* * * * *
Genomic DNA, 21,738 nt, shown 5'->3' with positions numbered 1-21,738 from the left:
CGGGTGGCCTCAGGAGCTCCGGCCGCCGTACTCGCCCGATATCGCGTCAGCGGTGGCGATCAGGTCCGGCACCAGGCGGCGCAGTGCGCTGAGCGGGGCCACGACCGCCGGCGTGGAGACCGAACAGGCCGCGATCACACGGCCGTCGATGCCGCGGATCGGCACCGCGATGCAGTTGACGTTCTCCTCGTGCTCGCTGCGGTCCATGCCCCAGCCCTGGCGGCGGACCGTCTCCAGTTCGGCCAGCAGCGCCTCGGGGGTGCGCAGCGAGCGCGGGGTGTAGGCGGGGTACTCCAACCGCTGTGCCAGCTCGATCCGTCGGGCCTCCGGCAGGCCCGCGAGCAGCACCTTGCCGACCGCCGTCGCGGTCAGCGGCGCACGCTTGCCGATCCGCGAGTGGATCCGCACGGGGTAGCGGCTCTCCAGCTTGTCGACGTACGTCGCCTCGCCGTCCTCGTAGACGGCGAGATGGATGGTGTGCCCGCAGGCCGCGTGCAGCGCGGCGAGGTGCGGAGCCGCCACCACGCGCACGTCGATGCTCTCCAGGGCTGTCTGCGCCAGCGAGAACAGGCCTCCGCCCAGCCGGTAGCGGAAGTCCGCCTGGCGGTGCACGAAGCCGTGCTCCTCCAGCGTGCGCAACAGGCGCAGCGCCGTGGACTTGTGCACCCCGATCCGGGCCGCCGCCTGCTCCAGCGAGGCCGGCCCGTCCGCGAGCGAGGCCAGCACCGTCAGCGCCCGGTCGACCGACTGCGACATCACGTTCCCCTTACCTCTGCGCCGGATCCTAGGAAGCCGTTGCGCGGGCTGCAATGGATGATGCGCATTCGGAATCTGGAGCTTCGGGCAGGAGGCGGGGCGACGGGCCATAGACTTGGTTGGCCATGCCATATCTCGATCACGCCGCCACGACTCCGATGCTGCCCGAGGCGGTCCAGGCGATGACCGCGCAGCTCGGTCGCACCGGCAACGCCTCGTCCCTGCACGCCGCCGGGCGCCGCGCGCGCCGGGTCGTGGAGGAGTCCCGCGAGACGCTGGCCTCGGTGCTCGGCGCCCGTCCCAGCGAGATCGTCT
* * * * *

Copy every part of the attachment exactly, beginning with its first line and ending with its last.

Genomic DNA, 21,738 nt, shown 5'->3' with positions numbered 1-21,738 from the left:
CGGGTGGCCTCAGGAGCTCCGGCCGCCGTACTCGCCCGATATCGCGTCAGCGGTGGCGATCAGGTCCGGCACCAGGCGGCGCAGTGCGCTGAGCGGGGCCACGACCGCCGGCGTGGAGACCGAACAGGCCGCGATCACACGGCCGTCGATGCCGCGGATCGGCACCGCGATGCAGTTGACGTTCTCCTCGTGCTCGCTGCGGTCCATGCCCCAGCCCTGGCGGCGGACCGTCTCCAGTTCGGCCAGCAGCGCCTCGGGGGTGCGCAGCGAGCGCGGGGTGTAGGCGGGGTACTCCAACCGCTGTGCCAGCTCGATCCGTCGGGCCTCCGGCAGGCCCGCGAGCAGCACCTTGCCGACCGCCGTCGCGGTCAGCGGCGCACGCTTGCCGATCCGCGAGTGGATCCGCACGGGGTAGCGGCTCTCCAGCTTGTCGACGTACGTCGCCTCGCCGTCCTCGTAGACGGCGAGATGGATGGTGTGCCCGCAGGCCGCGTGCAGCGCGGCGAGGTGCGGAGCCGCCACCACGCGCACGTCGATGCTCTCCAGGGCTGTCTGCGCCAGCGAGAACAGGCCTCCGCCCAGCCGGTAGCGGAAGTCCGCCTGGCGGTGCACGAAGCCGTGCTCCTCCAGCGTGCGCAACAGGCGCAGCGCCGTGGACTTGTGCACCCCGATCCGGGCCGCCGCCTGCTCCAGCGAGGCCGGCCCGTCCGCGAGCGAGGCCAGCACCGTCAGCGCCCGGTCGACCGACTGCGACATCACGTTCCCCTTACCTCTGCGCCGGATCCTAGGAAGCCGTTGCGCGGGCTGCAATGGATGATGCGCATTCGGAATCTGGAGCTTCGGGCAGGAGGCGGGGCGACGGGCCATAGACTTGGTTGGCCATGCCATATCTCGATCACGCCGCCACGACTCCGATGCTGCCCGAGGCGGTCCAGGCGATGACCGCGCAGCTCGGTCGCACCGGCAACGCCTCGTCCCTGCACGCCGCCGGGCGCCGCGCGCGCCGGGTCGTGGAGGAGTCCCGCGAGACGCTGGCCTCGGTGCTCGGCGCCCGTCCCAGCGAGATCGTCT